On the one hand side there is the standard dark matter based model which never made a successful true prediction (in the sense of pre-data) but is believed widely in the community to be true,

while on the other hand side Milgromian dynamics has made many successful true predictions of new phenomena but is deplored by the community.

David concludes this essay with “But I hope that scientists and educators can begin creating an environment in which the next generation of cosmologists will feel comfortable exploring alternative theories of cosmology.”

In addition to the performance of a model in terms of true predictions, a model can also be judged in terms of its capability to be consistent with data. This is a line of approach of model-testing followed by me and collaborators, and essentially applies the straight-forward concept that a model is ruled out if it is significantly falsified by data. Rigor of the falsification can be tested for using very different independent tests (e.g. as already applied in Kroupa et al. 2010). We have been covering this extensively in this blog. For example, the existence of dark matter particles is falsified by applying the Chandrasekhar dynamical friction test (as explained in Kroupa 2012 and Kroupa 2015): Satellite galaxies slow down and sink to the centre of their primary galaxy because of dynamical friction on the dark matter haloes. This test has been applied by Angus et al. (2011) demonstrating lack of evidence for the slow down. The motions of the galaxies in the nearby galaxy group M81 likewise show no evidence of dynamical friction (Oehm et al. 2017). Most recently, the detailed investigation of how rapidly galactic bars rotate again disproves their slow-down by dynamical friction on the dark matter halos of their hosting galaxies, in addition to the dark-matter based models having a completely incompatible fraction of disk galaxies with bars in comparison to the observed galaxies (Roshan et al. 2021a; Roshan et al. 2021b). All these tests show dark matter to not exist. Completely unrelated and different tests based on the larger-scale matter distribution and high-redshift galaxy clusters have been performed in great detail by, respectively, Haslbauer et al. (2020) and Asencio et al. (2021). Again, each of these individually falsify the standard dark-matter based models with more than five sigma confidence.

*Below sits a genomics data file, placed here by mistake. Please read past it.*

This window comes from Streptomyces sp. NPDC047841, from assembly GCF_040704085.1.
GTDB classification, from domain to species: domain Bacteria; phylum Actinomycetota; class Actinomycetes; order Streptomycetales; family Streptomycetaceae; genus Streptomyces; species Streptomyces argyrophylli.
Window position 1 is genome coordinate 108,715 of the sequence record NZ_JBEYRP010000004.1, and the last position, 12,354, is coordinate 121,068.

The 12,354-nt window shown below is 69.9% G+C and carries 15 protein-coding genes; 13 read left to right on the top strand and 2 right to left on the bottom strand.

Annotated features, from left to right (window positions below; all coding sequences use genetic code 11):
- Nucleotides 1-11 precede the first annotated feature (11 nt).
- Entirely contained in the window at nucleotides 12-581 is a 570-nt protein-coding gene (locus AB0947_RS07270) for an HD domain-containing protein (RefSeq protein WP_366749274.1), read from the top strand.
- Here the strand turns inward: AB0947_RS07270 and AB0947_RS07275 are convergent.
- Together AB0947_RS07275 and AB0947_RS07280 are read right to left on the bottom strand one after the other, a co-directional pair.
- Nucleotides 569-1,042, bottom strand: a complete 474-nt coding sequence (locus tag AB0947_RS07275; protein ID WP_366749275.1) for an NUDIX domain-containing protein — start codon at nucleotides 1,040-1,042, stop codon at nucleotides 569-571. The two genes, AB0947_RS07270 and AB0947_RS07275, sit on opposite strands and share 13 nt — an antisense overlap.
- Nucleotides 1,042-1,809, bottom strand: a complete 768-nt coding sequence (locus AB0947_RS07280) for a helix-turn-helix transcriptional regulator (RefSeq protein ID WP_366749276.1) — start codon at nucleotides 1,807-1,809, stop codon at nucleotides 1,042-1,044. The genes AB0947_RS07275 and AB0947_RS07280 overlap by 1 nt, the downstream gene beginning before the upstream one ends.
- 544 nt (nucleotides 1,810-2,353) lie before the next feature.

In summary: (a) By applying the formalisms of the philosophy of science to the problem whether the dark-matter-based models or the Milgromian models are the better theories in terms of their track record in true predictions, David Merritt demonstrates the latter to be far superior. (b) By applying the model-falsification approach by calculating the significance of how the models mismatch the data, we have come to the exact same conclusion.

As alluded to by David Merritt, the frightening aspect of our times is that the vast majority of cosmological scientists seem either not capable or willing to understand this. The lectures given by the leaders of cosmological physics, as can be witnessed in the Golden Webinars in Astrophysics series, collate an excellent documentation of the current disastrous state of affairs in this community. In my Golden Webinar in Astrophysics I describe, on April 9th 2021, this situation as

the greatest scientific crisis in history ever,